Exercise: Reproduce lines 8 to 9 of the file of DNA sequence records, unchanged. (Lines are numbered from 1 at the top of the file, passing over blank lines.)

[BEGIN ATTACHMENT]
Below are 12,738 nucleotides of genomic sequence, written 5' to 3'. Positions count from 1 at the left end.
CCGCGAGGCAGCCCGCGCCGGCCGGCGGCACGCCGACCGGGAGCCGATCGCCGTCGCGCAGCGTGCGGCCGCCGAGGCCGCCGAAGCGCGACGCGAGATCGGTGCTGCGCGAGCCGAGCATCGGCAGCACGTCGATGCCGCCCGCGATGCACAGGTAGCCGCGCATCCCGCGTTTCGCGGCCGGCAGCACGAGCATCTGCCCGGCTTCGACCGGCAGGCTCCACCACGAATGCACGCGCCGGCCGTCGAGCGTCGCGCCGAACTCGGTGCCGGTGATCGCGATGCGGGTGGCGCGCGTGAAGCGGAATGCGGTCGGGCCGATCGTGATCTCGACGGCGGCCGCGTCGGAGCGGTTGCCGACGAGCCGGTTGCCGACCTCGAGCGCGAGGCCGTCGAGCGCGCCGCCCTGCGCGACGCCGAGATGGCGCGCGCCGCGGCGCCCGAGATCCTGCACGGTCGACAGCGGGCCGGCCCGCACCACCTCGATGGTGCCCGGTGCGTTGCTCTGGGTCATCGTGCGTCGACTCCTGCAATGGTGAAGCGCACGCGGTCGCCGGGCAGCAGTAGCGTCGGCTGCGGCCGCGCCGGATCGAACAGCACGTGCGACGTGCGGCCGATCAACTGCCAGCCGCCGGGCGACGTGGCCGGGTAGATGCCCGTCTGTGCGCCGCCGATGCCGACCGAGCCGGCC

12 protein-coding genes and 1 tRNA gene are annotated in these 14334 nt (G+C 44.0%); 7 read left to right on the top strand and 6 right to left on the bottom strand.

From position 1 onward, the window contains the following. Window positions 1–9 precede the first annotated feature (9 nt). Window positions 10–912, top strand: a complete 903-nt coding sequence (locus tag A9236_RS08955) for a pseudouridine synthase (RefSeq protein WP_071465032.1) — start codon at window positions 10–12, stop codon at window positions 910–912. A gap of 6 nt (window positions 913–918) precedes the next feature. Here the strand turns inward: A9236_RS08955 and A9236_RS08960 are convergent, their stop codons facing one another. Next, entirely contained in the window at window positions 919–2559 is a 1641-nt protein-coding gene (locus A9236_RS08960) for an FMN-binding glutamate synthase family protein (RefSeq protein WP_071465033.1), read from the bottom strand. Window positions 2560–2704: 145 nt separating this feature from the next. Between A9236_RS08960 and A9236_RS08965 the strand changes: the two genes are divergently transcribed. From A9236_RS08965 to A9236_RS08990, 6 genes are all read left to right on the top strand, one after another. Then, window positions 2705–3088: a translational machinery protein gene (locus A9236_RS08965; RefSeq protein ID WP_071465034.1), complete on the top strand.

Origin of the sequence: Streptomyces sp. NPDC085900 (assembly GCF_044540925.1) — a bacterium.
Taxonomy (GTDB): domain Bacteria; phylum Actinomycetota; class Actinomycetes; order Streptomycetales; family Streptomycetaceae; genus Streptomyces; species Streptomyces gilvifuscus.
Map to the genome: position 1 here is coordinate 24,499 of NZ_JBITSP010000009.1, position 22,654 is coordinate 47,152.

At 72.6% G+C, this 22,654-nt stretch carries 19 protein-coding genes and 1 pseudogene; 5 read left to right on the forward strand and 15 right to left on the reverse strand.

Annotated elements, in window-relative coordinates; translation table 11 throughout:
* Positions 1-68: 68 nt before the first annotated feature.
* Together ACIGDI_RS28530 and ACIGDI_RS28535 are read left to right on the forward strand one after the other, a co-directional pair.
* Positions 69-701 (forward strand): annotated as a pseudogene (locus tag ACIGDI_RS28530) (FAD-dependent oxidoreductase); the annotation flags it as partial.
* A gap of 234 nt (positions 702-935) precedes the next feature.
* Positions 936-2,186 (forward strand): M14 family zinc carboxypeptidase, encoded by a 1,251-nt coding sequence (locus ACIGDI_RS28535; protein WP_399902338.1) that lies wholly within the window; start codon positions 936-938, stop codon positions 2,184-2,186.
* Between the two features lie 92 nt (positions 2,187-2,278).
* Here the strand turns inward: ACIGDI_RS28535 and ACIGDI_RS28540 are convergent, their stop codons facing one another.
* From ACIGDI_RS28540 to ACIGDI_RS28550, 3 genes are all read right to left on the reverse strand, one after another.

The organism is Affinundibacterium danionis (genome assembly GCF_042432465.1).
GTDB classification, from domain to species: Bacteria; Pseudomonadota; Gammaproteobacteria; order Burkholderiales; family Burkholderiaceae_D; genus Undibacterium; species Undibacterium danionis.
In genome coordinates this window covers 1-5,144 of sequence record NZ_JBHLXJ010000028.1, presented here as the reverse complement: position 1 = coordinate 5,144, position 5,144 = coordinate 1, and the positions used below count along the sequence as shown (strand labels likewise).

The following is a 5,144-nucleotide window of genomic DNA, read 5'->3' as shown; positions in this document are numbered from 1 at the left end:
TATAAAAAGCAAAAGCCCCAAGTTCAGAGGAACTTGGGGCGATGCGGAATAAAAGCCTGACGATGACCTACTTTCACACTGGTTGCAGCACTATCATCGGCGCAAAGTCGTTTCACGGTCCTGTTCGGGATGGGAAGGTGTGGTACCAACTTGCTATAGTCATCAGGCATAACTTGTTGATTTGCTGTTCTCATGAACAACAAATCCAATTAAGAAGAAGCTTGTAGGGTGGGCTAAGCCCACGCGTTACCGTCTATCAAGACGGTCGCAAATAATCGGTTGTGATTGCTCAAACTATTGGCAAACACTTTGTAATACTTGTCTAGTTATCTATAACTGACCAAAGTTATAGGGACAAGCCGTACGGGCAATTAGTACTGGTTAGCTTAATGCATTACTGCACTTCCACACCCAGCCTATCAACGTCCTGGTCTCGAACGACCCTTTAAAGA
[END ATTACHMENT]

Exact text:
At 72.6% G+C, this 22,654-nt stretch carries 19 protein-coding genes and 1 pseudogene; 5 read left to right on the forward strand and 15 right to left on the reverse strand.

Annotated elements, in window-relative coordinates; translation table 11 throughout: